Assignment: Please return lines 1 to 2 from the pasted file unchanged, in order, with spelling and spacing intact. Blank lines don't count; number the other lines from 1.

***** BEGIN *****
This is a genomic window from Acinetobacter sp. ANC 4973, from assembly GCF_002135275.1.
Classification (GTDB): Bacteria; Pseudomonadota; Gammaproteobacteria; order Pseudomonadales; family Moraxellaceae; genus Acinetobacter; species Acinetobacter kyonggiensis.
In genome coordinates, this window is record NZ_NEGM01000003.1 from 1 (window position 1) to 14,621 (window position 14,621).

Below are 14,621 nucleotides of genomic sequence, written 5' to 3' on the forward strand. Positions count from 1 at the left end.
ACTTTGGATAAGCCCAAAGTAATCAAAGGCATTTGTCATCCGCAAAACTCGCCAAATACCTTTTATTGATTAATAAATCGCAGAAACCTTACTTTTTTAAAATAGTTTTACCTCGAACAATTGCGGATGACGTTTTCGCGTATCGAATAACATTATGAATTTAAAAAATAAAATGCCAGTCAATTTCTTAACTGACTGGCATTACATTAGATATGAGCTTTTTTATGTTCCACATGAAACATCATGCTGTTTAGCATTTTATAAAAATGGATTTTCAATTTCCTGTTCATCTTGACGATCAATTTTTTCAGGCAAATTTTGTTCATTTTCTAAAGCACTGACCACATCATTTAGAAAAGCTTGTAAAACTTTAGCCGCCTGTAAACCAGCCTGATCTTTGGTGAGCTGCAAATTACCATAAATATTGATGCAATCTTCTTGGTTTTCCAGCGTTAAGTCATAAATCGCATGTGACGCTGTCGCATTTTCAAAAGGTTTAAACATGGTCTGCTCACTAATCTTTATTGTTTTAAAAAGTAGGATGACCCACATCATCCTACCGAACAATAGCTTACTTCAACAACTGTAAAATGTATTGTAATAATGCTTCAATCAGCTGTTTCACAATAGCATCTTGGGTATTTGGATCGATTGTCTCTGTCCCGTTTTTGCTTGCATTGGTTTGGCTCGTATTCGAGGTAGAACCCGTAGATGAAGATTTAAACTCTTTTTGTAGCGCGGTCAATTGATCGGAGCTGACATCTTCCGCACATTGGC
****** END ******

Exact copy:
This is a genomic window from Acinetobacter sp. ANC 4973, from assembly GCF_002135275.1.
Classification (GTDB): Bacteria; Pseudomonadota; Gammaproteobacteria; order Pseudomonadales; family Moraxellaceae; genus Acinetobacter; species Acinetobacter kyonggiensis.